May

19

2016

# Calculating House Edge In Craps

I don’t like to get bogged down in math in this blog. All casino games have roots in math, but you don’t have to be able to do the math yourself to shop for the best bets. House edges are easy to find online or in books about gaming.

Nonetheless, I do get reader requests for explanations about the underlying arithmetic, especially in craps.

“Can you explain how house edges are derived?” one reader asked. “Maybe you could walk through the math for the house edge on the pass line.”

The house edge on the pass line is one of the more involved calculations in craps, because pass is a multipart bet. You have to account for both comeout roll wins on 7 and 11 and losses on 2, 3 and 12. You also have to account for the wins and losses after a point is established.

For the first part of the bet, you need to add the probability of rolling 7 to the probability of rolling an 11. Since there are 36 possible two-dice combinations, with six totaling 7 and two totaling 11, we’re adding 6/36 to 2/36, giving us 8/36. We’ll need that total later.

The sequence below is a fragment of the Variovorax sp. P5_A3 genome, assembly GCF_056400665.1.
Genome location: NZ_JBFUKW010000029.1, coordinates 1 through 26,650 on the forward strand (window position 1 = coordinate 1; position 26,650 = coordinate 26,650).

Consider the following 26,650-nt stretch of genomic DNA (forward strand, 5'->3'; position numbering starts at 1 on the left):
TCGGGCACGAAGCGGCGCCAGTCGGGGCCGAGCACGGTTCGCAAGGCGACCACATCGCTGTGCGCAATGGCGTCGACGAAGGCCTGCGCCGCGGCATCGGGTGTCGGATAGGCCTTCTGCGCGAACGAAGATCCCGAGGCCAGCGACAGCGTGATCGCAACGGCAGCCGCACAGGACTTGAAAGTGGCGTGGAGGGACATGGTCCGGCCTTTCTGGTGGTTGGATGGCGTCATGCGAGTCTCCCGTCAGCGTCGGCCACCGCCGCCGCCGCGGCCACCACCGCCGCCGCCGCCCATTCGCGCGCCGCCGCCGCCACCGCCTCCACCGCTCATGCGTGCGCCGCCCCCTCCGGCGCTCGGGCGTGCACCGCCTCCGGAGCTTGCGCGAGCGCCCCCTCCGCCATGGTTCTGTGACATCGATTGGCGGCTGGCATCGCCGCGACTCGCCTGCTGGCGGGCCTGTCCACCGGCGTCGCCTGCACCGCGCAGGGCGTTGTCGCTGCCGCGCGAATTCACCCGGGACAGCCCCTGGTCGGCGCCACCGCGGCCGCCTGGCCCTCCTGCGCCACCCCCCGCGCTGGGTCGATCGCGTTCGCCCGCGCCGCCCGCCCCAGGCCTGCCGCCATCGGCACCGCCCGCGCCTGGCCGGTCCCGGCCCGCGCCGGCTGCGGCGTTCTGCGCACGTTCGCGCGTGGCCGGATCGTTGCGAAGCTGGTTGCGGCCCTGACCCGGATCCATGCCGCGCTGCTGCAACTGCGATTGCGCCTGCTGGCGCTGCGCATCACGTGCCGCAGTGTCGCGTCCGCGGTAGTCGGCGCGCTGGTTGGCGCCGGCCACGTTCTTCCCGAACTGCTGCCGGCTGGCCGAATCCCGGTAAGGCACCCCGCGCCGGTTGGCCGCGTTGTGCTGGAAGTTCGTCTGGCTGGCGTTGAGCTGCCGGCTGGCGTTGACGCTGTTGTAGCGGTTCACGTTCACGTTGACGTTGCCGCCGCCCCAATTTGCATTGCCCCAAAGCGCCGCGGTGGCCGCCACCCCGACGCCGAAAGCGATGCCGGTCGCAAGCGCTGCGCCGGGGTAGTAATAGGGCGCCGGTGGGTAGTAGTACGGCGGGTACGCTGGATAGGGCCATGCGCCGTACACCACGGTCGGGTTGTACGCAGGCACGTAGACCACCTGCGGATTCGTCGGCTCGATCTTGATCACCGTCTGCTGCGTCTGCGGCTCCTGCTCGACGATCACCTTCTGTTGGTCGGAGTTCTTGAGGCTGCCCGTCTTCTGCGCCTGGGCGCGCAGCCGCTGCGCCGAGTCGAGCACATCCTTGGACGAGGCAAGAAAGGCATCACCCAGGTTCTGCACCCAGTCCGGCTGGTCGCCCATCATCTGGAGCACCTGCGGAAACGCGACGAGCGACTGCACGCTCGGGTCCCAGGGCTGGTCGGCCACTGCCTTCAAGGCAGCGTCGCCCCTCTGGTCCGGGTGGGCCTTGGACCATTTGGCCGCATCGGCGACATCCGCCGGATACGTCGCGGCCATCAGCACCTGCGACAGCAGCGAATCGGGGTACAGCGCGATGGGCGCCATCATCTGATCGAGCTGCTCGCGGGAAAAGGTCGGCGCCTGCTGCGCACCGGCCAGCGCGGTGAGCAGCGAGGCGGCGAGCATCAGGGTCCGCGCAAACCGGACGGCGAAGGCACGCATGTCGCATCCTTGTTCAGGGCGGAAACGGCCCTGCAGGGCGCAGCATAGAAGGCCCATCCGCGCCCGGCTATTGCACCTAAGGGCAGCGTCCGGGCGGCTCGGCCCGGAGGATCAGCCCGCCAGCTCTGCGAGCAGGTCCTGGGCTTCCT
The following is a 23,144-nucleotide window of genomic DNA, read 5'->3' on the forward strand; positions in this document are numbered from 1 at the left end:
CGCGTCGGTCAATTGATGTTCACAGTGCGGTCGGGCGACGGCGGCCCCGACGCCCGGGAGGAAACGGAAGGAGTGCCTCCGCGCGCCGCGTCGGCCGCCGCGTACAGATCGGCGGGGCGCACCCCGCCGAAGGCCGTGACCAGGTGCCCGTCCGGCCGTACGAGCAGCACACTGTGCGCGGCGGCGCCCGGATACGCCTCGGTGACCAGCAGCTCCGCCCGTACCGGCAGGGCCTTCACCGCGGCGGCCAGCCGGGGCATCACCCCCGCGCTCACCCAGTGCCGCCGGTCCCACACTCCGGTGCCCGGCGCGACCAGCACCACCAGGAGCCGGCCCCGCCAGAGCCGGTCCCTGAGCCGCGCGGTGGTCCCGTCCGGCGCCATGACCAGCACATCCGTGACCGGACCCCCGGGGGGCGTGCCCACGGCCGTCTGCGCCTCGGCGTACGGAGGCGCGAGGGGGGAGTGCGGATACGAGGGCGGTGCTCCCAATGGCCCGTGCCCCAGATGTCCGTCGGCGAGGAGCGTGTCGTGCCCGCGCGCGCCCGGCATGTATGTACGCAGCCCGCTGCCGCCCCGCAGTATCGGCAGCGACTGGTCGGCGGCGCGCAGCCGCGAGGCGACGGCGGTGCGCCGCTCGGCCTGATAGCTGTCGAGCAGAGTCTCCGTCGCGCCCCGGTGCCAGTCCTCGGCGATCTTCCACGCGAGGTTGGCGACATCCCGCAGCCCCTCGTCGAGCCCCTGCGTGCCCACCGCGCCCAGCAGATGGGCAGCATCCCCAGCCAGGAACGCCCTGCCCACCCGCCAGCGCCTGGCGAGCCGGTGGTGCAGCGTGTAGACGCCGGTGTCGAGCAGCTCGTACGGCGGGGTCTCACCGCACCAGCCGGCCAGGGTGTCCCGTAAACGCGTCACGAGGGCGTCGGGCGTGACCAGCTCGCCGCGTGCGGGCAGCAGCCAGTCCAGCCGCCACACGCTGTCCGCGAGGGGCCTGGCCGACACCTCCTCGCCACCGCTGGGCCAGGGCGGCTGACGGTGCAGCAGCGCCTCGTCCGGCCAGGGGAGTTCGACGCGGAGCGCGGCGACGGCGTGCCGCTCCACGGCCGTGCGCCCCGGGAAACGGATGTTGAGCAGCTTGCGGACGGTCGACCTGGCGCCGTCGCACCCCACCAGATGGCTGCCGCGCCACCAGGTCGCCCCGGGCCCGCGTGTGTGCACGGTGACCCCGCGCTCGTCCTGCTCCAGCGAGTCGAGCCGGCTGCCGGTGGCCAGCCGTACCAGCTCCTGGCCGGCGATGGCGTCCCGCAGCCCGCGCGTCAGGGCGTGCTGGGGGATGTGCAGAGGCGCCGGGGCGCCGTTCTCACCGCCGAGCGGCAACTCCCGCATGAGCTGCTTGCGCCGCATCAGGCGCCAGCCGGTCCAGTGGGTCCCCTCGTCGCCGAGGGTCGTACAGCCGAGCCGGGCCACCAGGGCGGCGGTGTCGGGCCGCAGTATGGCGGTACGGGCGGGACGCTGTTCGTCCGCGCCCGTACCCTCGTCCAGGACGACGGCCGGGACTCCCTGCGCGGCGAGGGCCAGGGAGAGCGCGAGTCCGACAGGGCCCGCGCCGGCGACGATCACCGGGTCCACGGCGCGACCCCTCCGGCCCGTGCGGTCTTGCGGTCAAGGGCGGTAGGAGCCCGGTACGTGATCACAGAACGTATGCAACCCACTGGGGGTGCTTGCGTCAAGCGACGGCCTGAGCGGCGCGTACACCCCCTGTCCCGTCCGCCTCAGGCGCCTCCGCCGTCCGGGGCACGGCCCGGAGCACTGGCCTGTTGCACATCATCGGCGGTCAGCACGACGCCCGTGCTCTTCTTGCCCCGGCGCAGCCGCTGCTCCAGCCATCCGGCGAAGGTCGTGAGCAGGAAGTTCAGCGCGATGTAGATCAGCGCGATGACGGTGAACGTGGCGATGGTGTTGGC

For the second part of the bet, the formula is pr(4)×pr(4 before 7) + pr(5)×pr(5 before 7) + pr(6)×pr(6 before 7) + pr(8)×pr(8 before 7) + pr(9)×pr(9 before 7) + pr(10)×pr(10 before 7). The “pr” stands for “probability,” so the long form is “the probability of rolling a 4 times the probability of rolling a 4 before rolling a 7,” and so on for each point number.

I’m going to take a shortcut here and just tell you the answer is 9,648/35,640. We need to add that to 8/36 to get our total chances of winning, and that comes to 17,568/35,640.

What that tells is that for every 35,640 trials, we win 17,568 times and the house wins 18,072. The house wins 504 more times than we do. Divide those 504 by the 35,640 trials, then multiply by 100 to convert to percent, and you get 1.41 percent.

That’s the familiar number you’ll find on any list of craps house edges. And really, it’s fine just to use the lists. I promise not to be so calculation heavy again – unless someone really wants to know.